However, where the two-pass system from the Kinnaird review has been applied it has actually supplied some discipline in the procurement process. There is a danger in what appears to be a suggestion that this system should be partially dismantled for so-called less complicated acquisition decisions. The devil is in the detail here and also in the definition of ‘less complicated’. Further, who will make the decision that an acquisition will be less complicated? It appears that the Mortimer report is suggesting that there be two approaches to acquisition—a ‘two-and-a-half pass’ system for complex procurement and a ‘one-and-a-half pass’ system for less complex procurement. Further evaluation of that by the DMO, Defence and industry needs to be explored.
Further, I note that in chapter 5 of the report, ‘Driving Cultural Change in DMO’, Mortimer reiterates recommendation 6 of the 2003 Kinnaird review that the DMO should become an executive agency. He states, and I agree, that to ‘drive further reform there must be a clear separation in the financial and non-financial resources allocated to and used by each agency’.
Even though the formation of DMO as an executive agency reporting directly to the minister was originally recommended by Kinnaird, the evolution of the process of acquisition management reflects that now is the time to put forward the legislative framework for DMO to become an executive agency with a separate budget allocation and clear lines of separation in management of acquisition and responsibility for the through-life sustainable costs of projects. The coalition agrees that DMO should become an executive agency and that Defence should become a customer of DMO. Again, to quote an extract of the Mortimer report:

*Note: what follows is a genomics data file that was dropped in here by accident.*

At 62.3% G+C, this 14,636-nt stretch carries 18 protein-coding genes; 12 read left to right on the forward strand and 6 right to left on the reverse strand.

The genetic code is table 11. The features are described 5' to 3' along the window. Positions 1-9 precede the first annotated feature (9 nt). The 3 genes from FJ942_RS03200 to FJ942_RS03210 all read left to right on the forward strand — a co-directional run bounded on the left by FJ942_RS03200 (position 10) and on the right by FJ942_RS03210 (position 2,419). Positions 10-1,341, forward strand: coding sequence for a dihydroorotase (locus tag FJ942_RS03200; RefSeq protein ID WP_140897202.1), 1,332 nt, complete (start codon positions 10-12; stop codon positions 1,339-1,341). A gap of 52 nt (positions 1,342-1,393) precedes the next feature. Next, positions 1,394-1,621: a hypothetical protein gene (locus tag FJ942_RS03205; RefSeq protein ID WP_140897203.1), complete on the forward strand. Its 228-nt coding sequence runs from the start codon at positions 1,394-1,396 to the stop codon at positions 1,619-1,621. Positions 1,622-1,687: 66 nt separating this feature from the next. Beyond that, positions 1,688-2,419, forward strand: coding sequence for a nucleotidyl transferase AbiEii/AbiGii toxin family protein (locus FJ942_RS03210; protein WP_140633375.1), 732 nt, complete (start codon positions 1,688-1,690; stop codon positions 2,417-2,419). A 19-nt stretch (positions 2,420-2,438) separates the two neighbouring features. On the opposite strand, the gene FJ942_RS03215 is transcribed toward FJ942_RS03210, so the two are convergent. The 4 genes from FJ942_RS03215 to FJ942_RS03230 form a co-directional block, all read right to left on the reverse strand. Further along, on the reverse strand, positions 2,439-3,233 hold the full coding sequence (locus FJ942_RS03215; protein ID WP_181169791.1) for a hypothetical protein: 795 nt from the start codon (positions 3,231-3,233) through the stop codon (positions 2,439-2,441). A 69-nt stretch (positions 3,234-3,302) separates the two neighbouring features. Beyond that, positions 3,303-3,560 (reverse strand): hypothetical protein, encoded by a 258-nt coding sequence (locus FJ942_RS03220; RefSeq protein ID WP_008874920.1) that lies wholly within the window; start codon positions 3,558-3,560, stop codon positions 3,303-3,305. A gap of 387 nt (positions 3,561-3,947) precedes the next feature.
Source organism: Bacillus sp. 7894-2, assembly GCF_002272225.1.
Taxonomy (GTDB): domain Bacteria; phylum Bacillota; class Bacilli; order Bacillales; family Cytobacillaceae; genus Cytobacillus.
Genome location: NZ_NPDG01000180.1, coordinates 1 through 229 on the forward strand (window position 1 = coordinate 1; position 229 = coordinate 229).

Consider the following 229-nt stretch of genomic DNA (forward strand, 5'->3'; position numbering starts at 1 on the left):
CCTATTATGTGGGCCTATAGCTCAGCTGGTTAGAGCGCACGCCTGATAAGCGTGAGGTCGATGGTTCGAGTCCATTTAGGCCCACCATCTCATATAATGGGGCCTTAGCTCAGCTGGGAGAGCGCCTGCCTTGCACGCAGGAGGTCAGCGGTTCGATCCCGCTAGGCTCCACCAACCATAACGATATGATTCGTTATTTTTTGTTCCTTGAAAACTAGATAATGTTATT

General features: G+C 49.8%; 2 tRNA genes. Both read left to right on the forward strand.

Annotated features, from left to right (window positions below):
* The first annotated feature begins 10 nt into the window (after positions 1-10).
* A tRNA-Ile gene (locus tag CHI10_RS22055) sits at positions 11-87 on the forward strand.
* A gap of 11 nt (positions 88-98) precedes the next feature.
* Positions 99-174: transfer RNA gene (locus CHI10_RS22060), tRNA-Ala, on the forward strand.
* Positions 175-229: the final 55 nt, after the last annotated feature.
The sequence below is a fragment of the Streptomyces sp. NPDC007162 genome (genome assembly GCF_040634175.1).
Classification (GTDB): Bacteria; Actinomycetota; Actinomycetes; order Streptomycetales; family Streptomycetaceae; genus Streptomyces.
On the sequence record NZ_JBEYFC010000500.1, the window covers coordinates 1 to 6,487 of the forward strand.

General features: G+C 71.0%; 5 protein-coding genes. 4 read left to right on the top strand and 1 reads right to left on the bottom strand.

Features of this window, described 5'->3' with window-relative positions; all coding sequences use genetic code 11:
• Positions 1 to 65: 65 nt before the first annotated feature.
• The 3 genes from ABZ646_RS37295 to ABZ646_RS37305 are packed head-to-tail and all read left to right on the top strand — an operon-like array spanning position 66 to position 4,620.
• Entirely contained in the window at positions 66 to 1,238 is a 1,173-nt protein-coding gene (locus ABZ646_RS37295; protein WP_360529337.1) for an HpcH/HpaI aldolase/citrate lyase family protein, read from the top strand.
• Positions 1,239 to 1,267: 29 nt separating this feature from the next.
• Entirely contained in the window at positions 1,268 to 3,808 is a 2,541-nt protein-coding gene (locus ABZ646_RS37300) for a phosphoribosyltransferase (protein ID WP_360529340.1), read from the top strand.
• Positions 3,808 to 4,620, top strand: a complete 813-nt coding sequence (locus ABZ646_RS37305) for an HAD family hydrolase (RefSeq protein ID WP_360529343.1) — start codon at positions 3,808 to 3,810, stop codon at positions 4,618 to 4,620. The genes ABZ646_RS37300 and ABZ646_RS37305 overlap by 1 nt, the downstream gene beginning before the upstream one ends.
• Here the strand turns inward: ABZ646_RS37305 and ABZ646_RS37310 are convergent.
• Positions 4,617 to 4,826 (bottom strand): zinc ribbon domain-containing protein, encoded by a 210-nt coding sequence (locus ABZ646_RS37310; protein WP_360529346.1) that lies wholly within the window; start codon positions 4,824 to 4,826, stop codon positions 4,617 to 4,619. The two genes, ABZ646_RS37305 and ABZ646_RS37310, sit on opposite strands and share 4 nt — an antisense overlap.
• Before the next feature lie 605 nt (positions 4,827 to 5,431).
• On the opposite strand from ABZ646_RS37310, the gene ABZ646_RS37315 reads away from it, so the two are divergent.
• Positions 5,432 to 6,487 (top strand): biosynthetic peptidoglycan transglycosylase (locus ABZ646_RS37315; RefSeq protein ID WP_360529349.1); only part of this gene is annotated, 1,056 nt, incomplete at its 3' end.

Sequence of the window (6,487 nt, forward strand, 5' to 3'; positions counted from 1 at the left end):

Prescription of DMO has not delivered the necessary accountability, authority, independence and control over inputs for it to be fully results driven and commercially orientated.
However, to my concern, after an initial, very brief read of the report, it would appear that recommendation 5.1 suggests that DMO should be both an executive and a prescribed agency. This itself appears to be fraught with danger. How does one agency separate itself cleanly? I would urge the government to do some further research into whether this has been done before and whether it is even possible. The danger in treating sustainment differently to acquisition is that you would endanger the integration of acquisitions and through-life support. While in 2006 Dr Gumley thought that being totally separated was the wrong answer, in June this year he said:
It’s the greatest frustration that as a prescribed agency I’ve got accountability for outputs, but my inputs are controlled and that leaves you in a very difficult position.
In particular, I’d like to make the DMO workforce more commercial and more professional.